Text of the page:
From Facebook's Terms and Conditions: Sharing Your Content and Information
You own all of the content and information you post on Facebook, and you can control how it is shared through your privacy and application settings . In addition:
For content that is covered by intellectual property rights, like photos and videos ("IP content"), you specifically give us the following permission, subject to your privacy and application settings : you grant us a non-exclusive, transferable, sub-licensable, royalty-free, worldwide license to use any IP content that you post on or in connection with Facebook ("IP License"). This IP License ends when you delete your IP content or your account unless your content has been shared with others, and they have not deleted it.
This problem doesn't end with Facebook. I found similar terms and conditions on Re-Title.com, a popular art-world site that hosts artists' portfolios and exhibition images. Here is an excerpt from their terms and conditions:
What exactly does this mean for artists? Why use a portfolio site if you’re extending the license of your images for free?? Be aware of exactly what you’re signing off on when you upload your artwork to any websites. Here are some strict terms and conditions (for usage) from the MET's website, that you might consider using. It’s certainly a much better idea to have your own domain, your own website, where you have total control over content and permissions.
If you happen to be in Whittier, CA, check out the opening of Stas Orlovski's Nocturnes tonight at Rio Hondo College. There will be a reception and an artist talktonight at 7pm. The show will be on view through November 18.
Socialites as curators. Interesting topic: what does it mean these days to be a curator? Has that job title shifted in meaning? The article describes Restoin-Roitfeld as "part dealer, part gallery-owner and part party-host", and yet none of those three titles accurately describes the job of a curator.
The Artist Pension Trust (this article is from May 2010, but it's worth a read if you're not up to date on exactly what the Pension Trust is)--thought I'd mention it today since someone asked me about APT this morning. Interesting to note: "Around 110 individual investors support the fund. Shareholders in APT's parent company MutualArt, they each gave an eight-year commitment to fund APT's operations..." and the fund is now in it's seventh year. What happens after this eight year commitment is up?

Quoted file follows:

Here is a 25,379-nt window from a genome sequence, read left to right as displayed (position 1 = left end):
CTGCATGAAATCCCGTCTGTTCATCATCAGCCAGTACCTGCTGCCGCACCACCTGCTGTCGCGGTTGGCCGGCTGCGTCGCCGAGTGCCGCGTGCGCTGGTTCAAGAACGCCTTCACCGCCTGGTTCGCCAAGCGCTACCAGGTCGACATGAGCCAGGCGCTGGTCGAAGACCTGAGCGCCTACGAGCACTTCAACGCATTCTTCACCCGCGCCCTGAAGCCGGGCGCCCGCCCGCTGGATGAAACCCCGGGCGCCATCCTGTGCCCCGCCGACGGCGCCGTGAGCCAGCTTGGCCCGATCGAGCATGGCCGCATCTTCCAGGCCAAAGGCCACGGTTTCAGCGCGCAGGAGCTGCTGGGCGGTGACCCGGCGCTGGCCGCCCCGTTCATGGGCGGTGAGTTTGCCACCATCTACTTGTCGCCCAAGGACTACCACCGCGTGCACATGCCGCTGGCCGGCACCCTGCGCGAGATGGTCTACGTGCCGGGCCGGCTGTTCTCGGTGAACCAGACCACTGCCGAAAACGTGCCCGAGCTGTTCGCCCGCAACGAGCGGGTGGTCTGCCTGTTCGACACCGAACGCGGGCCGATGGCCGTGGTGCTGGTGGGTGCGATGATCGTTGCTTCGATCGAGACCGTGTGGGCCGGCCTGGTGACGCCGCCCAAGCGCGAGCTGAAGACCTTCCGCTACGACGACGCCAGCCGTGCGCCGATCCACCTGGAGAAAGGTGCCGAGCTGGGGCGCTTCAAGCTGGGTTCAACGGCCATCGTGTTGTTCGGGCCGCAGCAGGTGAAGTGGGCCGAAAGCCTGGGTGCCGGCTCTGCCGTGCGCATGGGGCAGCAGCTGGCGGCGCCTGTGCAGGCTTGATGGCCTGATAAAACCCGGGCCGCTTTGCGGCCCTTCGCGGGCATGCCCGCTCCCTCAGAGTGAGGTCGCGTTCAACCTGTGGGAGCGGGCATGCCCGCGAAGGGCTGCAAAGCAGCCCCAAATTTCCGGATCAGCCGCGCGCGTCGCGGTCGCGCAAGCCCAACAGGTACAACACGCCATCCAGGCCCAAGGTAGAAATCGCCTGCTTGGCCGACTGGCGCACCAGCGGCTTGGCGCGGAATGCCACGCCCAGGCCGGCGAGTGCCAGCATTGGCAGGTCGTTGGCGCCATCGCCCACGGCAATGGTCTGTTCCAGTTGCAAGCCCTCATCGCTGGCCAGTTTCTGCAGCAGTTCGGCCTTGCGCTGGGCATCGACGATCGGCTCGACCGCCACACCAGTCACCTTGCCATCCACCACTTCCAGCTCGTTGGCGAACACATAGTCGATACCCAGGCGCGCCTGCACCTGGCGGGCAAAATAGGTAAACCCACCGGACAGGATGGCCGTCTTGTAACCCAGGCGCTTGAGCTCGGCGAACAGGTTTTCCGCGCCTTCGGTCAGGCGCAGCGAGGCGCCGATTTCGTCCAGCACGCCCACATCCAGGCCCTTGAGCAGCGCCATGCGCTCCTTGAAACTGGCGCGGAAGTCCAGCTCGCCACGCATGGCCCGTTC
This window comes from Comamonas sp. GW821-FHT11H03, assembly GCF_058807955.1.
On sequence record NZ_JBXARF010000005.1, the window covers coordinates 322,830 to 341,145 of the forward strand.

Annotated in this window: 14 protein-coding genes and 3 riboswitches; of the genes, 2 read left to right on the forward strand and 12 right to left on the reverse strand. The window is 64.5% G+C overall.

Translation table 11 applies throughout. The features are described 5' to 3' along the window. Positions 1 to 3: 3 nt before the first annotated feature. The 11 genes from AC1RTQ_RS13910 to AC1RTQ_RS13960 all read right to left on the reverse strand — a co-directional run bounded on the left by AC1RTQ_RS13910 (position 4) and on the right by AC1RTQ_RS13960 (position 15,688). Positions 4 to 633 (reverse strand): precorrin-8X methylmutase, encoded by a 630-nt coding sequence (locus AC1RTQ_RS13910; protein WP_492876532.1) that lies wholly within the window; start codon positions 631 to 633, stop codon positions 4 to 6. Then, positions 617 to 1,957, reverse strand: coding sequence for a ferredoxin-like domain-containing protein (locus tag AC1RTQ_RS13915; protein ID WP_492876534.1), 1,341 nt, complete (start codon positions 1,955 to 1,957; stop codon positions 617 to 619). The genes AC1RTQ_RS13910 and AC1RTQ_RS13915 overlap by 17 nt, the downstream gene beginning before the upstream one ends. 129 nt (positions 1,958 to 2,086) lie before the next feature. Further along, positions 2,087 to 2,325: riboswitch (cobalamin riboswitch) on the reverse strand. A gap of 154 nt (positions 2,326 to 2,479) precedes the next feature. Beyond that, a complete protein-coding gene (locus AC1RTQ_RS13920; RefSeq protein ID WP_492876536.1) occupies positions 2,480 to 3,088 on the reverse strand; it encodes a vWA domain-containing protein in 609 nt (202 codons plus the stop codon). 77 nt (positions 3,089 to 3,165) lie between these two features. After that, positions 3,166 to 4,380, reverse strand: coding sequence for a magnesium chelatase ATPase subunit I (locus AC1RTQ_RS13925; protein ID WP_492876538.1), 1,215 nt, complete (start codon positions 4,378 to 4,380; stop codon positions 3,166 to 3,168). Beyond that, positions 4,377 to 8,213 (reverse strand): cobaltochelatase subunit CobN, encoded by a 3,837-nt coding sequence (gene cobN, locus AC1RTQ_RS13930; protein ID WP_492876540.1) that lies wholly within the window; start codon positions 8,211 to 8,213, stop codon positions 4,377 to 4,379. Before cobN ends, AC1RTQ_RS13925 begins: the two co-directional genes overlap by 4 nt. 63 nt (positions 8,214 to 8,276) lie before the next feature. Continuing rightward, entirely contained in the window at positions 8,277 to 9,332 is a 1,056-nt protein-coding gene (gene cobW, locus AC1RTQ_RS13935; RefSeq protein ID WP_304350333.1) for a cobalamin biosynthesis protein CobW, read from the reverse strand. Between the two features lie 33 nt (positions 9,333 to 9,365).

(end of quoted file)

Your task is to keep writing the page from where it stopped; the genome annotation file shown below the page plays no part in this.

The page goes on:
I had the wonderful pleasure of attending an ArtTable breakfast this morning with guest speakers Dorothy Vogel and Montclair Art Museum's Chief Curator Gail Stavitsky. I had seen the film Herb and Dorothy when it was first released, but hearing Dorothy speak in person about her history of collecting art was even more moving. The trailer for the film is above--take a look! I highly recommend it!
If you have a chance to visit the Montclair Art Museum, they are showing a selection of the Vogel Collection from the 50x50 program, and are showing the film as part of the exhibition Living For Art: The Herbert and Dorothy Vogel Collection.
what: ARTTABLE | Alternative Curatorial Strategies Today Panel Discussion |
where: EXIT ART, 475 10th Ave, NYC, NY 10018 |
when: Friday | Oct 22 | 6pm
FEE: $5.00 suggested donation at the door, RSVP here
How is the term “alternative” defined today and what is being added to the conversation? Who is the audience and how and where is it created? What kinds of structures are needed to support alternative curatorial strategies going forward?
We received this shipment today. Ouch! Word of warning to artists out there: when packing flat works on paper, always err on the side of caution and overdo it with padding. Better to be safe than sorry.
This kind of packing misfortune makes us all miss our very own Rob Carter (who is currently on residency). Rob is the ultimate preparator and often warns us all about such mistakes. A lovely blast from the recent past of Rob below: